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Want an outdoor ice rink in your Hamilton neighbourhood? Here’s how you might be able to get one

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Want an outdoor ice rink in your Hamilton neighbourhood? Here’s how you might be able to get one

With the COVID-19 lockdown upon us, and the post-holiday winter blues starting to creep in, Hamiltonians are looking for ways to get outside and enjoy all that winter has to offer.

In many cases, residents are stepping up in a big way to give their neighbours a reason to get out and get moving by volunteering to maintain one of the city’s many community rinks.

According to Steve Sevor, Manager of Sport Services for the City of Hamilton, there are currently 33 rink locations that have a dedicated community volunteer.

“Across the city, there are approximately 65 parks with the necessary infrastructure in place for community rinks,” Sevor said in an email.

In fact, the city is looking for more volunteers who might be interested in helping get more rinks in parks throughout the city up and running.

The City of Hamilton has several outdoor rinks that require reservations for skaters in order to limit the number of people on the ice and they are meant to be used by residents of Hamilton only. As it stands, bookings are required days in advance to accommodate the demand.

Community rinks, however, don’t require reservations and are meant to be used on a first-come-served basis.

There are currently more than 30 possible locations across Hamilton where the infrastructure is available for an outdoor rink but there are no volunteers to help maintain them.

“We’ve seen a slight decline over the last few years of committed volunteers, coupled with the weather patterns that were not conducive to ice rinks,” Sevor said. “However, the number of available locations has remained the same.”

Staff with the city rec department will provide information and guidance about rink maintenance to volunteers. The deadline to apply to volunteer your time as an individual or group to maintain one of the rinks is Friday (Jan. 8)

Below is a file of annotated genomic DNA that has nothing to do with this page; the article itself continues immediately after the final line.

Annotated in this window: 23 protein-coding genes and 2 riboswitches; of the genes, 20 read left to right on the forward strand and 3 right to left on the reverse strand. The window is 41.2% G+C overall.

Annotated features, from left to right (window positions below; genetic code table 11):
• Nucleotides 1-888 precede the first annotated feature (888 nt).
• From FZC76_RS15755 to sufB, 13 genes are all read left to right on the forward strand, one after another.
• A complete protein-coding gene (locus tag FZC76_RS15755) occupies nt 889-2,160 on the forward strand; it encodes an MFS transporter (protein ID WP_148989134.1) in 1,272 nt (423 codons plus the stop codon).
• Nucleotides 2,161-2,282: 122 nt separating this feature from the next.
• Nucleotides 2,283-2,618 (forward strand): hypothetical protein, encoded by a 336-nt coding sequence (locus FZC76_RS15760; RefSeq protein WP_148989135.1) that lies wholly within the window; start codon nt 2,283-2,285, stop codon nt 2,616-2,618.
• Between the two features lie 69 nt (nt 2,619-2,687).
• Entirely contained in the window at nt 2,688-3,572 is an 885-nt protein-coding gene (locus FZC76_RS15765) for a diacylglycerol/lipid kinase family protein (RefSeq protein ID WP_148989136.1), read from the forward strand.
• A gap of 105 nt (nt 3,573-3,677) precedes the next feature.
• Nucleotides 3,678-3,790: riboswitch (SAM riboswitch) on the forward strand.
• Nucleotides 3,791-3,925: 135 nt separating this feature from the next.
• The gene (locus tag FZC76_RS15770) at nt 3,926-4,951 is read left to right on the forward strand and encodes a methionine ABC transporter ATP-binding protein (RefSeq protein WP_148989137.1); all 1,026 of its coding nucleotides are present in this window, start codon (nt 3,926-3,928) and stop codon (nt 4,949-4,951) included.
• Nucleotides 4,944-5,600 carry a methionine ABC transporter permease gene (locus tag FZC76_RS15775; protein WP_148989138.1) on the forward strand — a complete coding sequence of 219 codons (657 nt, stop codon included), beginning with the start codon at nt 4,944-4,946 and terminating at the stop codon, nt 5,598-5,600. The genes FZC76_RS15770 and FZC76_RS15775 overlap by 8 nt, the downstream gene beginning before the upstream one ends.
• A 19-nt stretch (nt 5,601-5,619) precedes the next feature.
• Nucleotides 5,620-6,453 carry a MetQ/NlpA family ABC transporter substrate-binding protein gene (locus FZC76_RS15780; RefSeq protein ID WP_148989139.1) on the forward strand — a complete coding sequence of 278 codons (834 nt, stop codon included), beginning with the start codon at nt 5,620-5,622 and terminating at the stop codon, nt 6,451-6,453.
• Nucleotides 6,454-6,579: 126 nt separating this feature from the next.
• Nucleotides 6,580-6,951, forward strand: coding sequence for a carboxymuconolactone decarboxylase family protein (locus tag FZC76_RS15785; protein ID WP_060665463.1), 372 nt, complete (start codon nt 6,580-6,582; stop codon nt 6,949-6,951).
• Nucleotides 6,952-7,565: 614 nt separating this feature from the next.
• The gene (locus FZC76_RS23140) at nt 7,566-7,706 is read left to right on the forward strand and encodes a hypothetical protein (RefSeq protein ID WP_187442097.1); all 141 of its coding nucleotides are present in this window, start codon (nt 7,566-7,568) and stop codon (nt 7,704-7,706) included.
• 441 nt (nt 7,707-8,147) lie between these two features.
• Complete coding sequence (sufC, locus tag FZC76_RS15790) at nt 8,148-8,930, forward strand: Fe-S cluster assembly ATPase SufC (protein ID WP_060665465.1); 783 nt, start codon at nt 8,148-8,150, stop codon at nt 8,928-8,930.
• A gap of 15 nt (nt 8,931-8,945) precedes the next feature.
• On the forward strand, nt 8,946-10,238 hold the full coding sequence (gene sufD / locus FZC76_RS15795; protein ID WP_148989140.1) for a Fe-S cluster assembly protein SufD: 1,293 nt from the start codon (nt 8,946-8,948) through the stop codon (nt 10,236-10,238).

As far as enforcing COVID-19 protocols, that will not fall to volunteers, who are required to follow Public Health guidelines while they’re in the process of maintaining the rink but rink users will not be screened and it will be up to individuals to employ proper COVID-19 precautions.

“Outdoor community-led rinks are treated in a similar manner to outdoor playgrounds in that use of the facility is at the risk of the patrons,” Sevor explained.

“Volunteers follow COVID precautions and keep a record of when they attend the rink to do maintenance of the ice, which occurs when users/patrons are not there (usually late at night).

“At community-led rinks, there is no attendance taken and no active screening of users/participants.”

To find out if your neighbourhood park is eligible for a rink, and to apply to volunteer to maintain one of the city’s community rinks, visit the city’s website.

Parks listed on the city’s website are the only approved locations because each year, according to Sevor, City of Hamilton Parks staff review and confirm which sites have the necessary infrastructure to support community ice rink operations.

“New locations are only eligible if they have the capital funding to support the required infrastructure,” he said in the email.

“Parks staff are working on a multi-year plan to help address the high cost of new infrastructure for future.”

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